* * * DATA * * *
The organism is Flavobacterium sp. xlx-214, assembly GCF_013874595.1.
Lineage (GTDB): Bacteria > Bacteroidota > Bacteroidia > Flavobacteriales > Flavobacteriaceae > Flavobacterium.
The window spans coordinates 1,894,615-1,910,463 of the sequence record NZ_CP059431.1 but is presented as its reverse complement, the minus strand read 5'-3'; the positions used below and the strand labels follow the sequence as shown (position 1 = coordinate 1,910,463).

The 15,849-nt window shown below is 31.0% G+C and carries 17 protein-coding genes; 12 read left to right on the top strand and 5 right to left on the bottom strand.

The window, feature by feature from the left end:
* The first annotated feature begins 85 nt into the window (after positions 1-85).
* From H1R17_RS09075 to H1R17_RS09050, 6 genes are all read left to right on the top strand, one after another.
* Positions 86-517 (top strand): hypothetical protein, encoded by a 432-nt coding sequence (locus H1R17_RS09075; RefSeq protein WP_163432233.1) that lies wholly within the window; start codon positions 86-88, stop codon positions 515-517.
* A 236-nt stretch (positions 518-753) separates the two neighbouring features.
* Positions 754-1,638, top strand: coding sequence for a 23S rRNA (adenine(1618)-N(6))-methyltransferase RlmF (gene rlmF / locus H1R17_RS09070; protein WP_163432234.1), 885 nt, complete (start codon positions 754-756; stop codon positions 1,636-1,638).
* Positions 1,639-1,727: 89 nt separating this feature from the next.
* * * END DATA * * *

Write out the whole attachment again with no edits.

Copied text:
The organism is Flavobacterium sp. xlx-214, assembly GCF_013874595.1.
Lineage (GTDB): Bacteria > Bacteroidota > Bacteroidia > Flavobacteriales > Flavobacteriaceae > Flavobacterium.
The window spans coordinates 1,894,615-1,910,463 of the sequence record NZ_CP059431.1 but is presented as its reverse complement, the minus strand read 5'-3'; the positions used below and the strand labels follow the sequence as shown (position 1 = coordinate 1,910,463).

The 15,849-nt window shown below is 31.0% G+C and carries 17 protein-coding genes; 12 read left to right on the top strand and 5 right to left on the bottom strand.

The window, feature by feature from the left end:
* The first annotated feature begins 85 nt into the window (after positions 1-85).
* From H1R17_RS09075 to H1R17_RS09050, 6 genes are all read left to right on the top strand, one after another.
* Positions 86-517 (top strand): hypothetical protein, encoded by a 432-nt coding sequence (locus H1R17_RS09075; RefSeq protein WP_163432233.1) that lies wholly within the window; start codon positions 86-88, stop codon positions 515-517.
* A 236-nt stretch (positions 518-753) separates the two neighbouring features.
* Positions 754-1,638, top strand: coding sequence for a 23S rRNA (adenine(1618)-N(6))-methyltransferase RlmF (gene rlmF / locus H1R17_RS09070; protein WP_163432234.1), 885 nt, complete (start codon positions 754-756; stop codon positions 1,636-1,638).
* Positions 1,639-1,727: 89 nt separating this feature from the next.